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The end of everything and
rything that comes after that

Winner of the Four Lakes Prize in Poetry


Forthcoming March 2024

Preorder now:

UW Press


“If The End of Everything and Everything That Comes After That had a thesis, it would be these lines: “living in this world feels like being beaten / to death / with a feather pillow.” But that word—thesis. It comes from a Greek root that means “to place,” and who could read these lines and not see how they have been placed, where they have been broken toward complication and specification and even surprise? Nick Lantz breaks lines the way life falls out from under us and drops us into a new obsession, heartbreak, diagnosis, or newscycle. Testicular cancer. The blight of an NRA convention. The choreography of politicians spinning misery into a few poll percentage points. A new Word of the Day, a meditation on which acts as an analogs to Anglo-Saxon riddle. I won’t temper my admiration (or my genial jealousy) for Lantz’s work, so let me tell you: I cannot stop thinking about this book and, perhaps more importantly, I can’t stop feeling it. These poems help me know I’m not “humming / ‘Happy Birthday’ to myself on a remote planet,” like the Mars Curiosity Rover in Lantz’s poem “The Three Types of Knowledge.” I don’t feel alone when I read these poems, even if I feel a shared sense of loneliness with these poems.”—Emilia Phillips, author of Nonbinary Bird of Paradise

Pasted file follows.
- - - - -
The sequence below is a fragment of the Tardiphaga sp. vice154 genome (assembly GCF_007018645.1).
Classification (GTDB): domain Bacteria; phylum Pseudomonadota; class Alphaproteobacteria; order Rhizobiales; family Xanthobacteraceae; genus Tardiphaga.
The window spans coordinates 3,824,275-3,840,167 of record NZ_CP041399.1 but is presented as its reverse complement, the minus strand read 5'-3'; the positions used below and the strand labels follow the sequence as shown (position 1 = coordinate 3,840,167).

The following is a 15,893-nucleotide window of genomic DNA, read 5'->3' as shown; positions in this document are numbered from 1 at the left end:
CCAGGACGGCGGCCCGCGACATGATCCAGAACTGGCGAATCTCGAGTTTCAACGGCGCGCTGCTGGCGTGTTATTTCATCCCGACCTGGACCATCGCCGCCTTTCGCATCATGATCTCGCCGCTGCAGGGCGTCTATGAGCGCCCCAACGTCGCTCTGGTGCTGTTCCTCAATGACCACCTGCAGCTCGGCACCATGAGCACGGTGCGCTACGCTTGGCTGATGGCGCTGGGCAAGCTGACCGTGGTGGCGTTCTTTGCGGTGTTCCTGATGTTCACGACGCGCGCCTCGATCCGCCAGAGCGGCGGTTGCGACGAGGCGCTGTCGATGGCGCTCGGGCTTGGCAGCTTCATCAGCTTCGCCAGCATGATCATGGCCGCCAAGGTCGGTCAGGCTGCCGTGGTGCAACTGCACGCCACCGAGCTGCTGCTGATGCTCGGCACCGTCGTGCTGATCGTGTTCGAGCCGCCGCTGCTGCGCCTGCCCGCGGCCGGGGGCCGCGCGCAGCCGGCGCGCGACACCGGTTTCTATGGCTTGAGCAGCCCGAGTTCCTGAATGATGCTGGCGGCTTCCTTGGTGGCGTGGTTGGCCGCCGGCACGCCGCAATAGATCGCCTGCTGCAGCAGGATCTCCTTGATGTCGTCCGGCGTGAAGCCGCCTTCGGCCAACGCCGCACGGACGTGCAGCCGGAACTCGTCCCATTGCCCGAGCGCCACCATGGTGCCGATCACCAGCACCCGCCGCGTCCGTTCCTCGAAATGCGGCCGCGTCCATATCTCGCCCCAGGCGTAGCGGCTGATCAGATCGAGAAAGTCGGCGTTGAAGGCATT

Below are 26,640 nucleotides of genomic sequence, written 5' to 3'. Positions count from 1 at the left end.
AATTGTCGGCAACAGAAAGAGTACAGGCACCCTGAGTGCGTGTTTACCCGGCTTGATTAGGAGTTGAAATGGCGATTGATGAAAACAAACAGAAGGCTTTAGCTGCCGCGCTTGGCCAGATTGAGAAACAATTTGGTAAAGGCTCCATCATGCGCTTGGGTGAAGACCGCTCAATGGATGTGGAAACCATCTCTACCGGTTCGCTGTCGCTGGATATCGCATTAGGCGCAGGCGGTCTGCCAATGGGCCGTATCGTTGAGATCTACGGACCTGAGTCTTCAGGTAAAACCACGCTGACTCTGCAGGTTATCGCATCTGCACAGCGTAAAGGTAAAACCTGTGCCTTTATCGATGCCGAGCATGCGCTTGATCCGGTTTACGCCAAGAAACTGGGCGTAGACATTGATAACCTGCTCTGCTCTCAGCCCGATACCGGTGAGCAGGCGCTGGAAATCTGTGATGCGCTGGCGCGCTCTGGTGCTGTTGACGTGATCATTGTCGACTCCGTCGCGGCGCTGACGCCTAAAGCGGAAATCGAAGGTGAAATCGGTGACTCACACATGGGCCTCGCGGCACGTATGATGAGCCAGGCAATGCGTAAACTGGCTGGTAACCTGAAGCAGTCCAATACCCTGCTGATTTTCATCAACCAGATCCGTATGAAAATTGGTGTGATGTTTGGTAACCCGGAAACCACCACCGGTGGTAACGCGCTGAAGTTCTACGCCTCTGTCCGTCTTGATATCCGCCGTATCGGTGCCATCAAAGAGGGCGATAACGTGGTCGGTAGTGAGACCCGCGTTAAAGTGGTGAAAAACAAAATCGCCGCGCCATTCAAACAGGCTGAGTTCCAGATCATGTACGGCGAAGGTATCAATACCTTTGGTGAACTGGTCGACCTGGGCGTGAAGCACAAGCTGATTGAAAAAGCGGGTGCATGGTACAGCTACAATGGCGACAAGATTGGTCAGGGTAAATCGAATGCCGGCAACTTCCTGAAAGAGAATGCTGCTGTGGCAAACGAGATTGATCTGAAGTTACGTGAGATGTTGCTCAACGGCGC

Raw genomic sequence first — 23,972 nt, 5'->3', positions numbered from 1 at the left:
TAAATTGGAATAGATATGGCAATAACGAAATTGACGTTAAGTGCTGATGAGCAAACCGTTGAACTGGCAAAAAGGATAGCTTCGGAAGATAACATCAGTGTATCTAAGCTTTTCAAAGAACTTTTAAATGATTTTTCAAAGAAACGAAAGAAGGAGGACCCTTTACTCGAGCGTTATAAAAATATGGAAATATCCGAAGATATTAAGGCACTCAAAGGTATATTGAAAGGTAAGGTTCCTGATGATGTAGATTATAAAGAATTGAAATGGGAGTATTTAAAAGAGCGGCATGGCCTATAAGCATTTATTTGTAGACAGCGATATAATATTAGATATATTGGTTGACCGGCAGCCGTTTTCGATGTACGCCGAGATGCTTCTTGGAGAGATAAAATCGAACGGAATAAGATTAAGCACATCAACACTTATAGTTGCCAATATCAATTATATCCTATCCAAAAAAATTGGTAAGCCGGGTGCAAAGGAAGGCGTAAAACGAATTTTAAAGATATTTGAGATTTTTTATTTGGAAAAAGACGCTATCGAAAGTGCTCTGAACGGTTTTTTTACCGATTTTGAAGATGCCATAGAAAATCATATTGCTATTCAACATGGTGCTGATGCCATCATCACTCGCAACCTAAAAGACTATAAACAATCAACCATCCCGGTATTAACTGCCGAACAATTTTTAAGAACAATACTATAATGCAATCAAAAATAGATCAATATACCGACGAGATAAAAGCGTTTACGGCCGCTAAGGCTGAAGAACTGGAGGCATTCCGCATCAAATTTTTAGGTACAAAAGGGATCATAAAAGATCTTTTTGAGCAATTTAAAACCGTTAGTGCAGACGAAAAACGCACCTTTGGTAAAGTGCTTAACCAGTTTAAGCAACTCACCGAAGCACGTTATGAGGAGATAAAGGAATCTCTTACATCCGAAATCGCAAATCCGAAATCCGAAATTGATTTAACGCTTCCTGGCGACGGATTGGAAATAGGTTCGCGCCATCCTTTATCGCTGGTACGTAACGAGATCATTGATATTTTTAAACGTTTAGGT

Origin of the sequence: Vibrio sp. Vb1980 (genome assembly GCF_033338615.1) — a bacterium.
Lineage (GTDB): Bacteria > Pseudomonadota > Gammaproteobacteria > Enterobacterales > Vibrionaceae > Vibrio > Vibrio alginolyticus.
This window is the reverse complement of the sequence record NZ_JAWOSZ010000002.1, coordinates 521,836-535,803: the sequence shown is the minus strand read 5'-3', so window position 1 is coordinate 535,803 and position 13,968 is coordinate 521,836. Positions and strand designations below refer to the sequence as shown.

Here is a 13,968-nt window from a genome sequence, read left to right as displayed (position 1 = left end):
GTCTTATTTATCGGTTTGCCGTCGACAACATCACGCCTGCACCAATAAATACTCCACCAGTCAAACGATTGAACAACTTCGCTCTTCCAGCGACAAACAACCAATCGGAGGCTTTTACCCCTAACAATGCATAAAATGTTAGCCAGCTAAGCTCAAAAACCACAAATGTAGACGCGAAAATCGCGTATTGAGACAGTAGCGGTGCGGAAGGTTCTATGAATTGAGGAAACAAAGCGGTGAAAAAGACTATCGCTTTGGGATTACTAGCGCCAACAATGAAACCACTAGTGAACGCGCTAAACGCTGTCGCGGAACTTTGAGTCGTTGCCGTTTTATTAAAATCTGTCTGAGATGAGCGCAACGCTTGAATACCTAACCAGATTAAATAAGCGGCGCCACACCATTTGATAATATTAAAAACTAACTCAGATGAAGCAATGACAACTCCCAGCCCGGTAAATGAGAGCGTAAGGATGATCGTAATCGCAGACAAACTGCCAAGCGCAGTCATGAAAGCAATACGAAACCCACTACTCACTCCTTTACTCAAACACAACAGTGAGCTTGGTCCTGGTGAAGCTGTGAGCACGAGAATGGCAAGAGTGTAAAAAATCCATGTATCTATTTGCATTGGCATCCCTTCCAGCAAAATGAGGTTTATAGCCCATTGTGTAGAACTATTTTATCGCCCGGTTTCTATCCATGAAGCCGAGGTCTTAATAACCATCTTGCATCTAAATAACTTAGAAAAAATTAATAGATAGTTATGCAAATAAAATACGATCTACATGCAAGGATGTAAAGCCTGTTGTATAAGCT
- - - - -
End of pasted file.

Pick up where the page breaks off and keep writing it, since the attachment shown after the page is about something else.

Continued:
"From the brilliant mind of Nick Lantz, this expansive collection thrives in dissonance, pinging from politics, climate, the pandemic, and cancer to pop culture and the small banalities of daily life in America. Both scathing and tender, always surprising, these poems ripped my heart out.”—Cynthia Marie Hoffman, author of Exploding Head

"Lantz’s poems struggle compellingly with the complicity and compartmentalizing of twenty-first-century middle-class American life. The paradox of cancer treatment—injecting poison to keep the patient alive—is a moving analog for this malaise: how much toxicity can we survive? Yet there is a profound tenderness throughout that refuses despair—this is what makes Lantz a brilliant poet of the Anthropocene.”—Nicky Beer, author of Real Phonies and Genuine Fakes

This collection explores the hauntings of the post-cancer body and post-Trump American culture. Poems from the collection have appeared in American Poetry Review, BOAAT, The Collagist, Copper Nickel, Gettysburg Review, Grist: A Journal of the Literary Arts, jubilat, Kenyon Review, Painted Bride Quarterly, Passages North, The Southern Review, and Best American Poetry 2020.

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